A new survey reveals that an alarming number of landlords are not aware of the upcoming changes to Minimum Energy Efficiency Standards (MEES) for UK buy to let properties. With time running out to make green improvements to your portfolio, will you be ready?
In the not too distant future, the Government will impose new energy efficiency standards on buy to let properties. As of 2025, all properties starting new tenancies will have to reach a level C EPC (Energy Performance Certificate) rating, or be deemed unrentable. In 2028, all existing tenancies must also achieve an EPC rating of C.
These changes are important, affecting all residential landlords. The news has been out in the market for a while, yet recent data from Shawbrook Bank shows that a staggering 15% of landlords said they didn’t know that the EPC rule changes would be coming into play in the next few years. A further 25% said they had little to no awareness of the changes. That’s almost half of the 1,000 landlords surveyed with little to no awareness at all of the critical EPC changes coming in that could seriously affect their property investments a lot sooner than they realise.
The Government is enforcing these changes in response to the net-carbon zero targets that they have been set. Improving UK housing energy efficiency will help the Government achieve lower transmission levels. This comes at a time of more and more lenders offering Green Mortgages, and the market is starting to see a real shift towards more eco-friendly choices.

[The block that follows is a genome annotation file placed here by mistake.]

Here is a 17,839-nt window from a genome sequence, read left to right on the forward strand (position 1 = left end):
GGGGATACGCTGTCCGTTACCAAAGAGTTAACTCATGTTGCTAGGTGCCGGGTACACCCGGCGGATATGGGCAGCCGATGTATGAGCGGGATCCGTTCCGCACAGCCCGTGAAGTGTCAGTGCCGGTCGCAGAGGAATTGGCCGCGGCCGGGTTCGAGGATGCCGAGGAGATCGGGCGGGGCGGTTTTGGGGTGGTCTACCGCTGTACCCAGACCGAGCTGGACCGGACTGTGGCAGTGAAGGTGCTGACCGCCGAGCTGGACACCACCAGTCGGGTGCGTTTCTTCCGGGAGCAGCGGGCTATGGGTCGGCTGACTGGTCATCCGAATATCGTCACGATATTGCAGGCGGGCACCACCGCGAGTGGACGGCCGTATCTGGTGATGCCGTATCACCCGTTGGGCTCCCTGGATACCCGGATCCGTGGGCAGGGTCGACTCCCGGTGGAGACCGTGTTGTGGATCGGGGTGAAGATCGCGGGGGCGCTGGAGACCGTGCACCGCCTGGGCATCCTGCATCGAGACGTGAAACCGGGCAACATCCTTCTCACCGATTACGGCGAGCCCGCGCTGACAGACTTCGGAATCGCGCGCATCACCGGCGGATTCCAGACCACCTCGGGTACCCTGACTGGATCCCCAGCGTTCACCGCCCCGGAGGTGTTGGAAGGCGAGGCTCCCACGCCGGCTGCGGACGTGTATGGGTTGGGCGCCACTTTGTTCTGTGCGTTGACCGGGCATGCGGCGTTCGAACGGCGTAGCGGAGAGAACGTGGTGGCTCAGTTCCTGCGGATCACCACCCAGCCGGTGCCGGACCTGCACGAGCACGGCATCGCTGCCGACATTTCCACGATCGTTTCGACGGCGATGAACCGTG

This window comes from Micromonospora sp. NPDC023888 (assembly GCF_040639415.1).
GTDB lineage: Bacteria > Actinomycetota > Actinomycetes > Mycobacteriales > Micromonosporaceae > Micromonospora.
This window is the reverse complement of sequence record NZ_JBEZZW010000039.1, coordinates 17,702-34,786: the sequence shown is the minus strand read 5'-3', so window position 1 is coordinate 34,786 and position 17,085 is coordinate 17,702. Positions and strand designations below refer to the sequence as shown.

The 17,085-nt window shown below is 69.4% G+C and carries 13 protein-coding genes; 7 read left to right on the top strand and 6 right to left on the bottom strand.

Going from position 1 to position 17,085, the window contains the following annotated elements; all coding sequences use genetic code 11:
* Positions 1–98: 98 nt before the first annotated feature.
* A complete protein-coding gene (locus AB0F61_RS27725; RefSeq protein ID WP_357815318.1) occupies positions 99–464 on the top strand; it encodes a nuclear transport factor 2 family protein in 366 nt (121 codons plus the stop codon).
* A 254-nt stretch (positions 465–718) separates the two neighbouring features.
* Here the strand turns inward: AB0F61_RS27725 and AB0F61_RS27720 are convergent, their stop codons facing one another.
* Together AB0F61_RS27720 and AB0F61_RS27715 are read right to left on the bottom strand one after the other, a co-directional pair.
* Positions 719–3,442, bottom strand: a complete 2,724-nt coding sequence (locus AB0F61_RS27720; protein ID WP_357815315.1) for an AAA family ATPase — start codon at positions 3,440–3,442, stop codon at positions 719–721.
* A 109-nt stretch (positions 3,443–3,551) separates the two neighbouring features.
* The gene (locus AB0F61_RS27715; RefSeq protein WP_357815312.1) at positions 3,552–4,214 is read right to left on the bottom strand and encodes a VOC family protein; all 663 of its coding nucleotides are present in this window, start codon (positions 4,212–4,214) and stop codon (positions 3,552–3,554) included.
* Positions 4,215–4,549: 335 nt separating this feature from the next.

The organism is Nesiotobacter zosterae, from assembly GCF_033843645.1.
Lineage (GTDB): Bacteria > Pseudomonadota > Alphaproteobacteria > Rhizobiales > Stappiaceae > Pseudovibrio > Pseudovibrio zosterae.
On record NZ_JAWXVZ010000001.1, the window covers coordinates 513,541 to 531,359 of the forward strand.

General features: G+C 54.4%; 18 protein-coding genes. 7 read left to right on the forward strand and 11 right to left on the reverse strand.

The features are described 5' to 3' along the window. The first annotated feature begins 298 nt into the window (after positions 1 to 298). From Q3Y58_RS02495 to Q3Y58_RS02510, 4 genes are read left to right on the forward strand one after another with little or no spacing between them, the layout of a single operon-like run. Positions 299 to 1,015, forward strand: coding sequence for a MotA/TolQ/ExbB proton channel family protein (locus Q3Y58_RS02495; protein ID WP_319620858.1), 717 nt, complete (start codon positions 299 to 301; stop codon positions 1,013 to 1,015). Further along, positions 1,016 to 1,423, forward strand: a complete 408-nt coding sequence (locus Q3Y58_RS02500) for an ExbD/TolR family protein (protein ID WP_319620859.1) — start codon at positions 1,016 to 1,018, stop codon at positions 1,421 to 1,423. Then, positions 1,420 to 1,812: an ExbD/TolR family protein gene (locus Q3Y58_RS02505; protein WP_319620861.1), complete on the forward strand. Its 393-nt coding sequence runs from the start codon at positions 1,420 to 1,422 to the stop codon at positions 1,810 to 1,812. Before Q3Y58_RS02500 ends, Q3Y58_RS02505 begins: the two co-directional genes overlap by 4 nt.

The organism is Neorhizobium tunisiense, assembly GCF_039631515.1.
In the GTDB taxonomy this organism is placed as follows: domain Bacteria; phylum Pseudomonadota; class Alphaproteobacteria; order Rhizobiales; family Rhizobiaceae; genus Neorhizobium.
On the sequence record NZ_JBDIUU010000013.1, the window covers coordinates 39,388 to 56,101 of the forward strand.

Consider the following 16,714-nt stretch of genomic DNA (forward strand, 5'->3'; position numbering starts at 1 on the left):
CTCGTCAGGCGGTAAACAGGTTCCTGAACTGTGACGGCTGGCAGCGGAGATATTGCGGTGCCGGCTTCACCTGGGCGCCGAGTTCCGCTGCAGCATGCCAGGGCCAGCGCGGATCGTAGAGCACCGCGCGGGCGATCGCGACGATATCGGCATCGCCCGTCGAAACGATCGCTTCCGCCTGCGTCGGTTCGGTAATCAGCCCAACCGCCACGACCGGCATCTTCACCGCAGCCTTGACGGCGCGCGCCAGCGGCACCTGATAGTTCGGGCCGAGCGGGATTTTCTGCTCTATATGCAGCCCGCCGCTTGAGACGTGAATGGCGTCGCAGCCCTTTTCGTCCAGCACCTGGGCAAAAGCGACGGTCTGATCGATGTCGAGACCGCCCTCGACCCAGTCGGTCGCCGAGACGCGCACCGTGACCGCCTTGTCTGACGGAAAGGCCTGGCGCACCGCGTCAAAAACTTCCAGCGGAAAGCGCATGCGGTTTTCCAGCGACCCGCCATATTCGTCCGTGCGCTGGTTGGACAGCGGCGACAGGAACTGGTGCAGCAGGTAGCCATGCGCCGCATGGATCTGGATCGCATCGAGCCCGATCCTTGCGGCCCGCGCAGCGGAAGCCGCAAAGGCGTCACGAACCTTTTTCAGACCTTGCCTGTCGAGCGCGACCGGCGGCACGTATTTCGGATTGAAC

Why do landlords need to be aware of these changes?
Unfortunately, these changes will cost investors money; especially if landlords are unaware that they’re coming in, and don’t understand what they mean. Emma Cox, the Shawbrook Bank sales director says that “Putting off making necessary changes could leave landlords exposed to extended void periods when their property can’t be rented out while works are being completed”.
Analysis from BTL lender Habito shows that the average cost to upgrade a property from a D rating to the necessary C, is around £6,000. With 59% of homes at a D rating or below, these changes are set to impact the vast majority.
What can landlords do?
Whilst landlords face a cost in having to make these improvements, if the works aren’t completed, the property could become unrentable. The best advice we can give is to look at each of your properties and decide the best way to fund the necessary energy-efficient changes (we can help with this). It’s also crucial that landlords start to look at where they are in their current mortgage term, and when it is going to end to avoid paying further charges for ERCs if they look to remortgage. We have further details here on what the changes fully mean, and what landlords can do now in order to save money down the line.
Get in touch with us today to talk about your properties and ask any questions about the upcoming EPC changes. Call me, Charlie Potter on 01732 471648 or email me email@example.com and I can assess your portfolio to find mortgage solutions that best suit you and will help you to prepare for the energy-efficient future we’re facing.
12th January 2022